Boyle Heights' Phillips Music Co. tribute at California Plaza
Louie Perez and David Hidalgo of Los Lobos used to hang out there. Twin brothers Scott and Randy Rodarte of Ollin remember going there to test-drive the marimbas and eyeball the guitars.
"You couldn't jump on the drum set, but you could definitely shake things around," recalls Randy Rodarte. "The way it was set up, you could get lost in a corner. Because [owner Bill Phillips] had huge racks of sticks and mallets. You could grab a book and just sit somewhere and just go through it. It was cool."
Ollin is one of several L.A. bands and performers, many with eastside roots, who'll pay tribute to the musical instrument and record store in a Grand Performances multi-media program Saturday at California Plaza, including Little Willie G., Ruben "Funkahuatl" Guevara and the Eastside Luvers, La Santa Cecilia and Ceci Bastida.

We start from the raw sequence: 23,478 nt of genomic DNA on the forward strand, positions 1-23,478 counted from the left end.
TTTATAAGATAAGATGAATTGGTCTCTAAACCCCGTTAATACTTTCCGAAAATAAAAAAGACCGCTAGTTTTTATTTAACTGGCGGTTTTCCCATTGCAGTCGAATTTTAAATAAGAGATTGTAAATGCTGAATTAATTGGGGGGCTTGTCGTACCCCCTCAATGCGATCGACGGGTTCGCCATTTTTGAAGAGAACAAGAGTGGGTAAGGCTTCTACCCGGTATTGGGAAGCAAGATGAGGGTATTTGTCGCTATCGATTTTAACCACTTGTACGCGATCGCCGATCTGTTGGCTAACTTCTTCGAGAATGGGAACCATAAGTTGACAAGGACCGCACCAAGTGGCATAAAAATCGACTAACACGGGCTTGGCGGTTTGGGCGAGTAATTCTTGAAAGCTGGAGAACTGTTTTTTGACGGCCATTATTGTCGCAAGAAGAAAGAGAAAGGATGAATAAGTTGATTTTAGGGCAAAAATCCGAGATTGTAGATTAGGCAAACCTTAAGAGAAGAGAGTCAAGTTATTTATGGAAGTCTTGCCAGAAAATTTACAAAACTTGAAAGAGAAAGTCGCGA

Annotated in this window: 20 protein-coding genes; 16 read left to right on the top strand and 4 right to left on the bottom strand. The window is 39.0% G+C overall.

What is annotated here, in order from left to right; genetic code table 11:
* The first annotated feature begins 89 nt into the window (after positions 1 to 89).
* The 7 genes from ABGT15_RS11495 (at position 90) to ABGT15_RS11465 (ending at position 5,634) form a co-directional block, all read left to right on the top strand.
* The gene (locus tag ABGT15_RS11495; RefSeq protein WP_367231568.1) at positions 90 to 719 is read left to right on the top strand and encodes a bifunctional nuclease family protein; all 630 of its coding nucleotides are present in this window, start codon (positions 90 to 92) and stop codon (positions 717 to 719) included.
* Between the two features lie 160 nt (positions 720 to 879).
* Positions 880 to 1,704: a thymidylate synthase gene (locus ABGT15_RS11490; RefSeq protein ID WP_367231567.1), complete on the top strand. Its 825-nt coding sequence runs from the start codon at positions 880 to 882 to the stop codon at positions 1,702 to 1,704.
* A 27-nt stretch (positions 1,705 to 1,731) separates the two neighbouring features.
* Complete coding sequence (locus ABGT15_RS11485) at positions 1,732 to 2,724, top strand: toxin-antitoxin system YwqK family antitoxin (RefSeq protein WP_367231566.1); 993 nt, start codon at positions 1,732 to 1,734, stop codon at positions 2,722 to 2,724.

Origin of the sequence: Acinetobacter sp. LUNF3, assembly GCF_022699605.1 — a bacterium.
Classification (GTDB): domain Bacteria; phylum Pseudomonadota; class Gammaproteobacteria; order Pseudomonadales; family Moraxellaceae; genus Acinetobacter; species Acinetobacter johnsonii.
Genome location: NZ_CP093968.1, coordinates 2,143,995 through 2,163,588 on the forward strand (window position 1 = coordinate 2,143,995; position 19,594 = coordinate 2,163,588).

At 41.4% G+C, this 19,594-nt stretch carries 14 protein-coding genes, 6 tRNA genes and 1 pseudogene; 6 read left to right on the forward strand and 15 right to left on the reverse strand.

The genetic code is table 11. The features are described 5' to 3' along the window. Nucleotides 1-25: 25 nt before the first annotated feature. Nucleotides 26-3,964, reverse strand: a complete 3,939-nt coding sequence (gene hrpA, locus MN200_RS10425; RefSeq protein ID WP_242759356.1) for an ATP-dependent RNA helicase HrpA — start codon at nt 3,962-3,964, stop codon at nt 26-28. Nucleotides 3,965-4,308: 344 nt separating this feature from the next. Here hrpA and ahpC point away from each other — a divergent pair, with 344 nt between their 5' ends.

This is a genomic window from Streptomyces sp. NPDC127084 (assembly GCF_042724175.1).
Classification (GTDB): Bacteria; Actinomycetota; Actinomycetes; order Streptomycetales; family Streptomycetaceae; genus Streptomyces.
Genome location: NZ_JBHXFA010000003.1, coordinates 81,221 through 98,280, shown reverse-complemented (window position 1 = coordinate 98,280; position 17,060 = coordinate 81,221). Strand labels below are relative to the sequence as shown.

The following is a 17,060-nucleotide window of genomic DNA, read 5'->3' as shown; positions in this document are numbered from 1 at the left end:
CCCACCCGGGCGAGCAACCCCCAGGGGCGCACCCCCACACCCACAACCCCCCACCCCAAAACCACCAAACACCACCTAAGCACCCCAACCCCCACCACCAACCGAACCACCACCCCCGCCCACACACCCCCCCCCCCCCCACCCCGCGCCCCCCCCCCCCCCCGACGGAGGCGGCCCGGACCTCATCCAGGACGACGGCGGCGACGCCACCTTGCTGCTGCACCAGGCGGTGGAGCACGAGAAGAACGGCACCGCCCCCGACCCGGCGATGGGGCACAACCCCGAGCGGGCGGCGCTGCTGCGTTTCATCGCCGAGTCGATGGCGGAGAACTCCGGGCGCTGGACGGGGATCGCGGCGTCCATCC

Curated by USC professor Josh Kun and including appearances by storytellers Marisela Norte, David Kipen and others, the evening is shaping up as a nostalgic attempt to re-create the legendary store, which served a diverse community of Japanese, Mexican and Jewish residents from the late 1930s onward.
But the participants also hope the evening will summon the unique atmosphere of one of L.A.'s most historically and culturally rich neighborhoods. "The history of East L.A. music has been my thing," says Guevara, a Boyle Heights resident. "My history is really about East L.A. music, pushing it and preserving it."
Read the full L.A. Times story here.
-- Reed Johnson
Photo: Scott Rodarte, from left, and Randy Rodarte of Ollin; Allan Phillips, son of the company's founder; and Ruben "Funkahuatl" Guevara. Credit: Michael Robinson Chavez / Los Angeles Times